Coming soon: More guns, planes for PH defense


Posted at Jul 17 2014 11:51 AM | Updated as of Jul 17 2014 08:14 PM

MANILA - President Aquino reiterated Thursday that new weapons and military vehicles will soon be coming in to beef up the country's defenses.

The President said the government has already spent P40 billion in upgrades and modernizing the Armed Forces of the Philippines in the past four years. He said this is better than the P26 billion that his predecessor, Gloria Macapagal Arroyo, spent on AFP modernization in nearly 10 years in office.

Aquino said that under his leadership, the Philippines has acquired the following:

2 Hamilton Class Cutters
8 Sokol Combat Utility Helicopters
3 AW-109 naval helicopters
4 refurbished UH-1 helicopters
BRP Tagbanua, a locally built landing craft utility ship

The President said the military is expecting the arrival of two of 12 FA-50 lead-in fighter trainer jets next year, while the rest will arrive before 2017.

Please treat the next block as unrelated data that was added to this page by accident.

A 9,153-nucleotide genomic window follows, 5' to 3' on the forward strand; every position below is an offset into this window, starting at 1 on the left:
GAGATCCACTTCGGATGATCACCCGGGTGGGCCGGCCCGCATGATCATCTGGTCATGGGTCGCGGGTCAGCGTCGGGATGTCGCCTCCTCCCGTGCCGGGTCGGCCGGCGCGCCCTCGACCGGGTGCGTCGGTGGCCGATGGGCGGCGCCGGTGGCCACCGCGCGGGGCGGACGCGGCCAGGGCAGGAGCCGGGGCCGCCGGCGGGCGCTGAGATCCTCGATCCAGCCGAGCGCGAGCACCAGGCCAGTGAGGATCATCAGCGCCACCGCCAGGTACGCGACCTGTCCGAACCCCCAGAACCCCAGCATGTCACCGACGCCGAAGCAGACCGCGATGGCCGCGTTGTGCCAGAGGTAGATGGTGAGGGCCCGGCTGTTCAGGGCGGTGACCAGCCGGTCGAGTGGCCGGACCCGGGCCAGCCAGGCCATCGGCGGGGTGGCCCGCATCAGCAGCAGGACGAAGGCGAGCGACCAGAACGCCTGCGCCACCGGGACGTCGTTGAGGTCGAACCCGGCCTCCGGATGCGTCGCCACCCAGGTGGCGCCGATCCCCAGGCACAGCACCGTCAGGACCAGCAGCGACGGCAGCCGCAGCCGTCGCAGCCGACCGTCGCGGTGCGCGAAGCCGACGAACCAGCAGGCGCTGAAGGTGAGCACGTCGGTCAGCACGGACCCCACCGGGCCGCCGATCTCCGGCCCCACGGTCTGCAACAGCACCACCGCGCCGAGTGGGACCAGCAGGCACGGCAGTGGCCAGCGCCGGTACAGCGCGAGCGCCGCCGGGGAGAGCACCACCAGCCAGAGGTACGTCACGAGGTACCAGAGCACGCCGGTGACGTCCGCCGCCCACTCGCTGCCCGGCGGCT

Other additional military equipment to be received by the AFP include 17 refurbished UH-1 helicopters, eight more combat utility helicopters, two long-range patrol aircraft, six close-air support aircraft, two anti-submarine helicopters, two frigates and three full missile capable multi-purpose attack crafts.

The President said the AFP has received the first batch of new M4 Caliber 5.56mm rifles. He said the government saved P1.2 billion during the procurement process, which allowed the purchase of another 12,657 M4s "and to set aside a budget for succeeding rifle procurements."

"We have no plans of slowing down. Anytime we have an opportunity to make our military more efficient, we have every intention of taking that opportunity," he said.

Aquino stressed the country's military modernization has nothing to do with ongoing territorial rows in the region.

"Lest anyone accuse us of shifting to a more militaristic position, I must emphasize: Our efforts seek to modernize the capabilities of our security sector is to address the needs in human disaster response arenas and for our own internal defense. None of these actions are meant to increase tensions in the region; rather, they are meant to address our domestic problems and issues," he said.